UCB Libraries


Libraries Policies: Cataloging Policies
      Access Points on Bibliographic Records

  1. Definition of Access Points
    For the purposes of this document, Access Points are used to mean fields in MARC bibliographic records that are defined as "retrievable". This includes main and added author entries, series entries, subject headings, titles, uniform titles, and variant titles. Certain numeric fields (e.g. ISBN, bibliographic control number) are also access points, but because there is no judgement involved in deciding whether to include them in a bibliographic record, such access points are not covered by this document.

  2. Rules and Factors Governing Provision of Access Points
    The provision of access points to bibliographic records is governed by the current editions of the Anglo American Cataloguing Rules, the Library of Congress Rule Interpretations, the Library of Congress Subject Cataloging Manual, relevant MARC formats, and local policy. Local policy is influenced by local catalog software, staffing, record source, user constituency, and past experience. Staffing levels, for instance, determine CUB's capacity to carry out routine alteration of records copied from bibliographic networks.

  3. Limitations to Number of Access Points
    In a card catalog environment where card production, filing, and drawer space were important logistical issues, it was necessary to limit the number of access points provided for a given record for both logistical and theoretical reasons. In an online catalog environment, limiting the number of access points is no longer so important for logistical reasons, but there are still valid reasons to exercise restraint in the provision of access points to bibliographic records.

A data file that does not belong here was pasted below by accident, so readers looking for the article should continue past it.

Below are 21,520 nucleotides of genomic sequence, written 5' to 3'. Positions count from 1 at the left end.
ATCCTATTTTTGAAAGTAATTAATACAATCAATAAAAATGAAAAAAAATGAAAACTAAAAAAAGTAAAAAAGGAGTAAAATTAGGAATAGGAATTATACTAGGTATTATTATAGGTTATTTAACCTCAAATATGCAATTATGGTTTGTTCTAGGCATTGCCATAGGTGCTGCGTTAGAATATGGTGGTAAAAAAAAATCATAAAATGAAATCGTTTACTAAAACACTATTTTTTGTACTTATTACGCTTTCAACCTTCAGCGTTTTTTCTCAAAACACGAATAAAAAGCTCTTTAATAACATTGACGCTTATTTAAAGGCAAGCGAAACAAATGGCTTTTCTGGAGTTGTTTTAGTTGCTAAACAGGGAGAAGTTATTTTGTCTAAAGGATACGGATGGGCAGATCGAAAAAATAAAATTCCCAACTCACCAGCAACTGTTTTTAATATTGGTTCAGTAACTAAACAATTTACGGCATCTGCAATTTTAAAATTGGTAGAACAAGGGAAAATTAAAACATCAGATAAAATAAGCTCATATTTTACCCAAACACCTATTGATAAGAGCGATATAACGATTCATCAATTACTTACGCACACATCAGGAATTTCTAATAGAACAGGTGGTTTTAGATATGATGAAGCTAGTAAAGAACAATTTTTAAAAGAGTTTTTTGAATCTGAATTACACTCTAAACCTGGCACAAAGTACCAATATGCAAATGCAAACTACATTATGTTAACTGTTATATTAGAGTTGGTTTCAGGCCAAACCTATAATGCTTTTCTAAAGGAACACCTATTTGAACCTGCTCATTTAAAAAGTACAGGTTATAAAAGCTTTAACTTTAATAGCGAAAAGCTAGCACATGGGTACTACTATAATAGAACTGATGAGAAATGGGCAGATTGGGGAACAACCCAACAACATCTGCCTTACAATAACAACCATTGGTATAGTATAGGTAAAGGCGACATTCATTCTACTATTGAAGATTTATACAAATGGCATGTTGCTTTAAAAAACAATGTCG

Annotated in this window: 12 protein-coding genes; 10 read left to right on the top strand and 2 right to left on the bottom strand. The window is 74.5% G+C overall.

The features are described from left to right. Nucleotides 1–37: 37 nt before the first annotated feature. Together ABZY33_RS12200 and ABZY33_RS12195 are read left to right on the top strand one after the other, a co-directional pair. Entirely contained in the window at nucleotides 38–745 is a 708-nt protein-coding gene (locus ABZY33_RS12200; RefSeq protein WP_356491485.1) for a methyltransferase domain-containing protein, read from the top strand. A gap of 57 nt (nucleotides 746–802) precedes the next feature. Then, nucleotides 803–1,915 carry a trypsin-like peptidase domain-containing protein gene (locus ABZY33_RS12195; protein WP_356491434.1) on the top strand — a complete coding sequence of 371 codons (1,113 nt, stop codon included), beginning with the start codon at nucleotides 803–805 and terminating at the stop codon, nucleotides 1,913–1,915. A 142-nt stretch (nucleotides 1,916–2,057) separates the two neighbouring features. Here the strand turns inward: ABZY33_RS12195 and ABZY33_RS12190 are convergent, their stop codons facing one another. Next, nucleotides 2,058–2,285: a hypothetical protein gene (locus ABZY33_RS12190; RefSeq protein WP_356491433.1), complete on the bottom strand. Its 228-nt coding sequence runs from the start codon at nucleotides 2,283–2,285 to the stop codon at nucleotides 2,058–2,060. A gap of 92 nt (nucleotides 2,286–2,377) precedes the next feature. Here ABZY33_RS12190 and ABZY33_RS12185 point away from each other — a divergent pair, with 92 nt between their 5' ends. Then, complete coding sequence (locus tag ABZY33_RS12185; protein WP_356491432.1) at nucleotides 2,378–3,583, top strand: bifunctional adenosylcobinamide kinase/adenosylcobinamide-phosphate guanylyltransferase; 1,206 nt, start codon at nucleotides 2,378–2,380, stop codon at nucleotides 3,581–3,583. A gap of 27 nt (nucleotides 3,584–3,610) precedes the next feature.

4. Requesting Additional Access Points
    Many records in the catalog were produced under policies of strict limitation of access points. Most records were copied from bibliographic networks, using the work of other libraries that have their own local policies on providing access points. In recognition of the age and "mixed heritage" of records in our catalog, suggestions for additional access points to records in the catalog are welcome, (see BIBLIOGRAPHIC MAINTENANCE GUIDELINES for how to submit), but Technical Services reserves the right to judge whether suggested additional access points are necessary, desirable, or correct. In the case of records produced by a cataloging unit outside Technical Services, decisions other than those that have to do with database and catalog structure will usually be referred to the responsible unit.

  5. Commonly Requested Types of Additional Access Points
    When deciding whether to request an additional access point, consider the following:
    • Added Entries vs Cross References:
      Added entries are not made from variants or related terms that are more properly handled with cross references.

    • General vs Specific subject headings:
      If there is a specific subject heading that accurately/adequately portrays the content of a work, a general subject heading is NOT also assigned. (e.g. if Kiowa Indians is coterminous with the subject of the work, the heading Indians of North America is not also used). Use of general headings on some works builds user expectation that such terms will be present in all cases. Even if it were possible to add general headings throughout the database, it would be undesirable because searches for general topics would yield unmanageable results, and would include numerous items that did not satisfy the search.

    • Variant Titles:
      Title added entries can legitimately be made from subtitles, title/subtitle combinations, titles from covers, etc., so long as the title appears on the piece in a non-obscure way, and so long as the source of the variant version of the title is clear from the bibliographic record. BUT: Works sometimes become known by "nicknames" that do not appear on the items. e.g. The Anglo-American Cataloging Rules were commonly known as "The Blue Book", and the Anglo-American Cataloguing Rules, 2nd ed., 1988 revision is known as "AACR2R", though neither "The Blue Book" nor "AACR2R" appears in the works in question. Such title added entries are not made unless a case can be made for creating a "Uniform title" (cf. AACR2R 25.1A), or unless they are covered by specific LC Rule Interpretations (see LCRI 12.7B4 governing "nicknames" for serials).

    • Special Characters:
      Added entries are often made for spelled-out versions of titles, corporate names, etc., that contain special characters. The purpose of such added entries is to accommodate shortcomings in machine filing and searching capabilities. e.g. A French title with an ampersand will be transcribed as is in the title field, and a variant title added entry is made in which the ampersand is replaced with "et".

Related Documents: Bibliographic Maintance Guidelines